Expanded(
      child: Container(
        color: Colors.red,
        width: MediaQuery.of(context).size.width,
      ),
    ),
  ],
),

In this code snippet, we used the Expanded widget for both Container widgets and removed the height property from both. As a result, both Container widgets now have equal heights.

3. Using the MediaQuery class

The last solution involves using the MediaQuery class to dynamically calculate the height for our Container widgets. This approach is more technical, but it can be useful when the previous solutions do not meet your requirements.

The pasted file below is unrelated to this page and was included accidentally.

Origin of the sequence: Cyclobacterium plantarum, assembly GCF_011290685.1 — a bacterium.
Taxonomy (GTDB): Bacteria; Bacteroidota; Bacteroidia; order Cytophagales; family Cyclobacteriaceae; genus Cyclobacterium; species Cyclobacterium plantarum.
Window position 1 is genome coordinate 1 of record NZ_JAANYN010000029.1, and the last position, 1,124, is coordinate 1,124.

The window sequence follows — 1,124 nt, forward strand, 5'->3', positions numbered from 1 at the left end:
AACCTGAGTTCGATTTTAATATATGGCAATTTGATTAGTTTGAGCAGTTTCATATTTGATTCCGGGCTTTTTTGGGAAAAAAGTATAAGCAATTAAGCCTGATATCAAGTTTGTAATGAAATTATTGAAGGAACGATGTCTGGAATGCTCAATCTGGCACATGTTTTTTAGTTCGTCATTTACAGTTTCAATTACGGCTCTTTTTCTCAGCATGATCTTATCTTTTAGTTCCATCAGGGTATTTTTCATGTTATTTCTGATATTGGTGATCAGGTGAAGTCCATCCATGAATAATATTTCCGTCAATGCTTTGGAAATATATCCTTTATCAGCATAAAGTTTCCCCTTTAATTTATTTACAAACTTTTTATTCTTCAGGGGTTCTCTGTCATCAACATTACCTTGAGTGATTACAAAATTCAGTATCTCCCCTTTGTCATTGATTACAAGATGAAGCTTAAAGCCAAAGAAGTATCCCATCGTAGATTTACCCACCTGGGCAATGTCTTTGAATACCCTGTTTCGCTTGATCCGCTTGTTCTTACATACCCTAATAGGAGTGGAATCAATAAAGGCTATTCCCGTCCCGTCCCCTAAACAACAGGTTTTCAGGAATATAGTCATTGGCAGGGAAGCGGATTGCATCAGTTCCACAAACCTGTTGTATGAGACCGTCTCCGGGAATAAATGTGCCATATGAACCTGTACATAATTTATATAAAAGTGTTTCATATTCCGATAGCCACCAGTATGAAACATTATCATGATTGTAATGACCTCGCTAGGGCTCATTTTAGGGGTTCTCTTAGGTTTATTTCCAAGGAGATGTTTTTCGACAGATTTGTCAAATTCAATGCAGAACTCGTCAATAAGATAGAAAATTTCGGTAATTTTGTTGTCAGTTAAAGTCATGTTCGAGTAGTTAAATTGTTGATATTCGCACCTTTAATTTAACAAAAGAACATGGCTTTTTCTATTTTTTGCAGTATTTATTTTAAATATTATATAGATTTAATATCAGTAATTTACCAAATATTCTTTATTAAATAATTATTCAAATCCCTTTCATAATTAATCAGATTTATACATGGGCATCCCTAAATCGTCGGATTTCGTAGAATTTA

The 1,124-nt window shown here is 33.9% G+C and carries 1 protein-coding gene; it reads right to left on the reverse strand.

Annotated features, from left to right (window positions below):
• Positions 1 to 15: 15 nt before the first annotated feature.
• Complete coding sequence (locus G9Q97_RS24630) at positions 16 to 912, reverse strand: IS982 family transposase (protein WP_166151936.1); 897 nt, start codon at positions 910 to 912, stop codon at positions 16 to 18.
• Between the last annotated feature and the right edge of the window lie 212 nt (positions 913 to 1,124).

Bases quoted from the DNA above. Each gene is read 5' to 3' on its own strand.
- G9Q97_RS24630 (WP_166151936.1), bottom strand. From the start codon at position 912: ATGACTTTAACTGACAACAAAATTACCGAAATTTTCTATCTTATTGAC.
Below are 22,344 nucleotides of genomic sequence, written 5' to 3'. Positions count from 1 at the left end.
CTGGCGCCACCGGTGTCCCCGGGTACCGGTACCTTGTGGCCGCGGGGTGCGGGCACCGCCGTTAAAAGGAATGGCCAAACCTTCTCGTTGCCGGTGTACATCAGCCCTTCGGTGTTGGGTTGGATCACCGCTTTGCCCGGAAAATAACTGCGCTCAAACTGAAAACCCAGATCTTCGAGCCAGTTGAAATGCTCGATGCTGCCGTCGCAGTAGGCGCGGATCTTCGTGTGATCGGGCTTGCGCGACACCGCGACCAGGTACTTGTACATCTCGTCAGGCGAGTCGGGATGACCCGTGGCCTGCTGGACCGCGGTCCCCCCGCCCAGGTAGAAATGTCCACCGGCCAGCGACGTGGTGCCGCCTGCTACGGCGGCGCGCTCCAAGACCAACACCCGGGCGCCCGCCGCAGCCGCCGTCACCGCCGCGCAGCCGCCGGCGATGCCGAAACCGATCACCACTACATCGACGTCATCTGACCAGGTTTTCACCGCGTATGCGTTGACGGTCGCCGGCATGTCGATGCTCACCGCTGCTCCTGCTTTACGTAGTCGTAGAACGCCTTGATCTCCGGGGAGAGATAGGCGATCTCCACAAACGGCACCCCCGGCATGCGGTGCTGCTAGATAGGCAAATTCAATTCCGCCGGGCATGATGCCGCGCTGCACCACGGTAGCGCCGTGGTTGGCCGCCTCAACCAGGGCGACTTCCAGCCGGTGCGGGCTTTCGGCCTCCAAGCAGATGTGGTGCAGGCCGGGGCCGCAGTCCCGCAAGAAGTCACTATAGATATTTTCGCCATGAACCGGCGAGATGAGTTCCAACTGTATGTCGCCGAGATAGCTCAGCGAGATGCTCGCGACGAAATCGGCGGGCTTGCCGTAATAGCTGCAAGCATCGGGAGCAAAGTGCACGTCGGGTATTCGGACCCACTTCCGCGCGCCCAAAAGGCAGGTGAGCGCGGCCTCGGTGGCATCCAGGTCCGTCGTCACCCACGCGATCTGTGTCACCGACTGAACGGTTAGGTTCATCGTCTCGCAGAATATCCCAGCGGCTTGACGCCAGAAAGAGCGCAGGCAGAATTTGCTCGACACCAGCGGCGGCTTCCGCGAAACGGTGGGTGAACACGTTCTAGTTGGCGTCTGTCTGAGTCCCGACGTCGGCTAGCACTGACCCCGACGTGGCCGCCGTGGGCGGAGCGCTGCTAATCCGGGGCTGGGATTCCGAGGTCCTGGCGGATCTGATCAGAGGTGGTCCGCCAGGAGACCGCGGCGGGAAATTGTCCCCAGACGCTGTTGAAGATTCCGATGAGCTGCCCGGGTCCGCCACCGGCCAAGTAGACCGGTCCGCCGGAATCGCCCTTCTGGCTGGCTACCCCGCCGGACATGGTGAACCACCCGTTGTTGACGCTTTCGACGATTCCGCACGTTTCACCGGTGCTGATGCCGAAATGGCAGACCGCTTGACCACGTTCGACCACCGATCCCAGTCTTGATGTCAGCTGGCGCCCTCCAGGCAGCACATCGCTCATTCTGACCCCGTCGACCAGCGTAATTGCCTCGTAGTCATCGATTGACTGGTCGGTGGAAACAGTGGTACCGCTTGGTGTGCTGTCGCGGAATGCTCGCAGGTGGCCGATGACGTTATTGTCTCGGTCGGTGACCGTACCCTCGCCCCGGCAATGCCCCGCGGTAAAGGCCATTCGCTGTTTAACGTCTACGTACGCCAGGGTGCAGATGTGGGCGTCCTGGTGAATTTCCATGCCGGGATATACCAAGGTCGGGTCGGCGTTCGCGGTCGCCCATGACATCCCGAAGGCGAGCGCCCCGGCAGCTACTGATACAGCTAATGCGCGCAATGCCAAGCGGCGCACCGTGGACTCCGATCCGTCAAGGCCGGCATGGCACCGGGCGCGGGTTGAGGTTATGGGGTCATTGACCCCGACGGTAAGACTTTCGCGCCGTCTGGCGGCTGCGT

import 'package:flutter/material.dart';

void main() {
  runApp(MyApp());
}

class MyApp extends StatelessWidget {
  @override
  Widget build(BuildContext context) {
    final height = (MediaQuery.of(context).size.height -
        MediaQuery.of(context).padding.top -
        kToolbarHeight);

    return MaterialApp(
      home: Scaffold(
        appBar: AppBar(
          title: Center(
            child: Text('kToolbarHeight: ${kToolbarHeight.toString()}'),
          ),
        ),
        body: Column(
          children: [
            Container(
              color: Colors.green,
              height: height * 0.5,
              width: MediaQuery.of(context).size.width,
              child: Center(
                child: Text(
                  (height * 0.5).toString(),
                  style: TextStyle(color: Colors.white),
                ),
              ),
            ),
            Container(
              color: Colors.red,
              height: height * 0.5,